In a video about undercover police work, the expression to “show out” comes back twice:

No wonder he got shot, to be honest. Mind you he showed out, didn’t he? Golden rule. [3:46]

You never break cover. The golden rule is you never show out. [10:43]

I’m pretty sure I’ve never seen this used without a complement (e.g. I’ve seen “show someone out” but this is visibly different). I’m not sure I understand it fully, is it just synonymous with breaking cover? Is it a colloquial way of saying “showing your hand”? Am I missing some subtlety? The speaker is English, if that’s relevant.

Any dictionary I’ve consulted only mentions the transitive form, i.e. show [sb] out:

Just to name a few. This question also did not appear elsewhere in the English SE nor the English Language Learners SE.

  • 1
    I suspect the answer is in the second example. Never show out = never break cover, that is, never give away that you're police. Commented Dec 4, 2021 at 21:24
  • Kind of weird closing this as off-topic. It certainly isn’t a common way of using “show out”, so definitely not on topic for ELL, and the definition is also missing in all dictionaries I’ve checked (I’ve edited in a few to show research). @DjinTonic’s answer is great and points out this is colloquial hence the difficulty in pinning down the exact meaning.
    – Cimbali
    Commented Dec 6, 2021 at 15:10
  • Not weird at all. There was no research shown until your edit. // I believe '[English] Wiktionary' has the largest listing of headwords among English dictionaries, and, especially where a colloquial / informal / slang usage is suspected, is always worth checking. Commented Dec 6, 2021 at 15:30
  • @EdwinAshworth Sorry, I went by this recommendation and examples linked in there. Is there some more up-to-date guidance to use? I’ll make sure to check wiktionary as well next time.
    – Cimbali
    Commented Dec 6, 2021 at 15:57
  • 1
    a telescope?" "Can 'show out' be used as an intransitive multi word verb?" As you've now added correctly attributed and linked research (showing 'no support for this usage here' ... still totally acceptable evidence of research), it's a valid question on ELU and I've voted to reopen the edited version. Commented Dec 6, 2021 at 16:21

1 Answer 1


show out (v.)

(intransitive, colloquial, informal, slang) To display or present oneself; represent. Wiktionary

To present oneself, especially in a public or performative manner.
The pop star always shows out with incredibly extravagant, often outrageous, outfits.

To perform some task with as much energy, enthusiasm, and determination as possible. It's going to be tough to win today's game, but if we all show out, we can accomplish anything! Farlex Dictionary of Idioms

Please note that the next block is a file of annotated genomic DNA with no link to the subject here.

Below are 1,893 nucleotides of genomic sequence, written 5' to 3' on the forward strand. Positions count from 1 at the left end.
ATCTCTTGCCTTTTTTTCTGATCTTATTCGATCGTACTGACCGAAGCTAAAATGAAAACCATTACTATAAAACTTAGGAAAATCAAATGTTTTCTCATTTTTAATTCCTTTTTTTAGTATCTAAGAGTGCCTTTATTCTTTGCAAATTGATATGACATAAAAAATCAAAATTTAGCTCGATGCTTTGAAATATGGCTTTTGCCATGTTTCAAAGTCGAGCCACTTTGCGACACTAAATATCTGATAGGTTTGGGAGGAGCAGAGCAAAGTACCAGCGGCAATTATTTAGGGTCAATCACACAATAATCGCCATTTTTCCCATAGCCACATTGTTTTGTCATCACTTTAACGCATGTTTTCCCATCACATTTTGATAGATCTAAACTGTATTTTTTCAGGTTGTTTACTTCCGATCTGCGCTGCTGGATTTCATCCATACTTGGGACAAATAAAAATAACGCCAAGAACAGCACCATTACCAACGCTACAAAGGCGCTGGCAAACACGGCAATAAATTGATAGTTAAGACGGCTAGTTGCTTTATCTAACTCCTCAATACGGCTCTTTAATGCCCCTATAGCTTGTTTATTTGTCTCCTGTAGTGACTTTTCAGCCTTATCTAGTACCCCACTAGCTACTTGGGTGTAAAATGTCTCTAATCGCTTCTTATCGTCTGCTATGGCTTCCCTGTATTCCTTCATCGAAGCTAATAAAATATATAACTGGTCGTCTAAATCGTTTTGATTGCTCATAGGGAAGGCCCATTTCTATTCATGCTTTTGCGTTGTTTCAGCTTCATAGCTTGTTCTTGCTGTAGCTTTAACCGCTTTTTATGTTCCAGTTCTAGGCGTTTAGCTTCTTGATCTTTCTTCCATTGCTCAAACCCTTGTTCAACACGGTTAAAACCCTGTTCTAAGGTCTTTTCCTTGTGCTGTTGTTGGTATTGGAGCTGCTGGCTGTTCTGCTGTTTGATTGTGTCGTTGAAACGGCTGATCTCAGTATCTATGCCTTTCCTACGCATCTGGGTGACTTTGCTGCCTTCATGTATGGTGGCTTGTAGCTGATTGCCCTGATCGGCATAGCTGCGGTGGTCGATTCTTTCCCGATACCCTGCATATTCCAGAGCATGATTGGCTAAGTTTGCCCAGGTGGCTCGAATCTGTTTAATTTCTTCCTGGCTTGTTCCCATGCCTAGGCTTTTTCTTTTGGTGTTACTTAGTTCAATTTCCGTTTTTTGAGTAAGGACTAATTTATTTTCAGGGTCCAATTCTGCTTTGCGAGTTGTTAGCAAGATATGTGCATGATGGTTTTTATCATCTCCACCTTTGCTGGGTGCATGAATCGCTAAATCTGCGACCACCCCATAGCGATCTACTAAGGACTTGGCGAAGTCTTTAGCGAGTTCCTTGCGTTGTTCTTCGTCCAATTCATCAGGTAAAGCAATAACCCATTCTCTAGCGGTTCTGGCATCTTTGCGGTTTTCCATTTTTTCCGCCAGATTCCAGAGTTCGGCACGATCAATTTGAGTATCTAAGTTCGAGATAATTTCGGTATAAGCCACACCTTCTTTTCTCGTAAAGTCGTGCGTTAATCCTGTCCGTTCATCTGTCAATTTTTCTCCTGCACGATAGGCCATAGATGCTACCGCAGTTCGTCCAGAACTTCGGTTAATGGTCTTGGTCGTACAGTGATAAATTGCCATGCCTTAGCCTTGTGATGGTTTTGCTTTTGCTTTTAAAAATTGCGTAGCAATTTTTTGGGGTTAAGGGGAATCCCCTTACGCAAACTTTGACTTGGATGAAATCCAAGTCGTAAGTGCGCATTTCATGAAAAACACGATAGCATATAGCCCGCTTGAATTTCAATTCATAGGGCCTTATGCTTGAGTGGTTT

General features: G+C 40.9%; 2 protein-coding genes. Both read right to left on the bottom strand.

intransitive. To become visible, discernible, or apparent; to be revealed. Now somewhat rare. In early use also: to project, stick out.

A little later the flicker of their camp-fire showed out.

intransitive. Originally and chiefly U.S. regional (southern and south Midland). = to show off. OED

He should have trusted his Star Wars-style instinct and his eyes and ears on the three occasions his surveillance team has, in the parlance, 'showed out'—the times when he has spotted or 'got on to' the fact that he was being tracked and watched. Graham Johnson; Druglord

We couldn't park too close to the gates without showing out, which made identifying container numbers as they left the facility impossible. Harry Ferguson; Kilo 17

The rabbits, too, were showing out among the grass, scuttling about busily. Henry Kingsley; Ravenshoe

The two of us got on that dance floor and showed out. Our dance moves were off the chart, and people started clapping for us and moved off. Jeanette Tyson; Shhhhh...Don't Tell.....

"Mama, you need to whip that boy" He needs a good whippin'! You should have seen how he carried on and showed out and pestered me! Claude Eubanks; Bully in the Pulpit

Of course he didn't tell anyone, but he fumbled around at dinner and spilled food on his clothes and blubbered when asked anything. It was like he went into a stupor. Alex and Tom laughed at John and thought he was just showing out and left it at that. T. Burns and D. Burns; The Young Scots

"Nobody said anything about being undercover, I just don't feel the need to show out. I'm not all about trying to get someone's attention..." J.B.M. Patrick; Angelos Odyssey

  • I think you're confusing the relatively rare usage to show out = to show off Commented Dec 6, 2021 at 17:57
  • No, "show out: verb to behave ostentatiously" New Partridge Dictionary of Slang but that's just one meaning.
    – DjinTonic
    Commented Dec 6, 2021 at 18:00
  • Intransitive 'represent' is unusual. Commented Dec 6, 2021 at 19:00

Your Answer

By clicking “Post Your Answer”, you agree to our terms of service and acknowledge you have read our privacy policy.

Not the answer you're looking for? Browse other questions tagged or ask your own question.